Most people who know me now have never seen me without a beard except in old photographs. That includes wife Dianne and kids Becca and Amos. I guess mom remembers me back in the day, and younger brother Richard might. He has a beard, too, by the way.
At various periods over the years I've let the beard get somewhat long, but nothing like Mr. James Copeland of Morgan County before he died in 1888. I recently stumbled across his story in a couple of places on the web; two brief, similar newspaper accounts are below. I've reproduced them as found; I do not know if errors were in the originals or the transcriptions. But we get the drift. Read these items and then I'll discuss what I've discovered so far about Mr. Copeland.
James Copeland, a well-to-do farmer, died at Flint, Morgan County, Alabama at the age of 88. When the south seceded on 1861, Copeland took an oath that he would never shave again until the southern confederacy established it’s independence. He kept his oath, and his beard, at the time of his death, was nearly seven feet in length.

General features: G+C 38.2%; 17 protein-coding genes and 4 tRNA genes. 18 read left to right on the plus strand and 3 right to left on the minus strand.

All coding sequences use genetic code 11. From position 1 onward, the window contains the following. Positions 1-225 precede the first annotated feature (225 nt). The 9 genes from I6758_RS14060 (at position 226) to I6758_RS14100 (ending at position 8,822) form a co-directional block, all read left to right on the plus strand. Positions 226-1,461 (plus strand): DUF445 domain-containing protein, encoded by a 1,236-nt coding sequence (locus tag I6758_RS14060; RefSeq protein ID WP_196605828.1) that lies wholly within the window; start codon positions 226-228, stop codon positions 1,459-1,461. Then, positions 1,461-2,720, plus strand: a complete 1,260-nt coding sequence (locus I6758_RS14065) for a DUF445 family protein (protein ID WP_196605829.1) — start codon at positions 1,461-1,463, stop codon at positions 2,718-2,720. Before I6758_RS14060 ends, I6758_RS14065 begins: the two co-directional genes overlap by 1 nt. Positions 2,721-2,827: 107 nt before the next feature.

Marion County Patriot no. 25, 22 June 1888, p. 2
July 5 1888
KEPT HIS OATH
JAMES COPELAND a well to do farmer died in Flint Morgan County, June 17 at the age of 88. When the south seceded on 1864 COPELAND took an oath that he would never shave again untill the southern confederacy established it’s independence. He kept his oath and his beard at the time of his death was nearly seven feet in length. [Crossville Chronicle]
Just as we have to do with media today, some skepticism is the best way to approach many stories in old newspapers. Mr. Copeland was apparently a real resident of Morgan County, however.
Although he was born in South Carolina in 1800, Copeland and wife Margaret were living in Tennessee according to the 1850 U.S. Census. By 1860 they had moved to Morgan County, Alabama. I also located him in the 1870 and 1880 federal censuses. Copeland is buried in the cemetery of the Forrest Chapel United Methodist Church in Hartselle. The Find-A-Grave site link below gives directions. One day I'll have to go by the cemetery and try to find his grave.
The Marion County Patriot was published in Georgia from 1886 until 1968. The Crossville Chronicle was published in Tennessee. The "Flint" named in Copeland's obituaries is presumably now one of the Flint neighborhoods in Decatur.
Source: Both photos from Find-A-Grave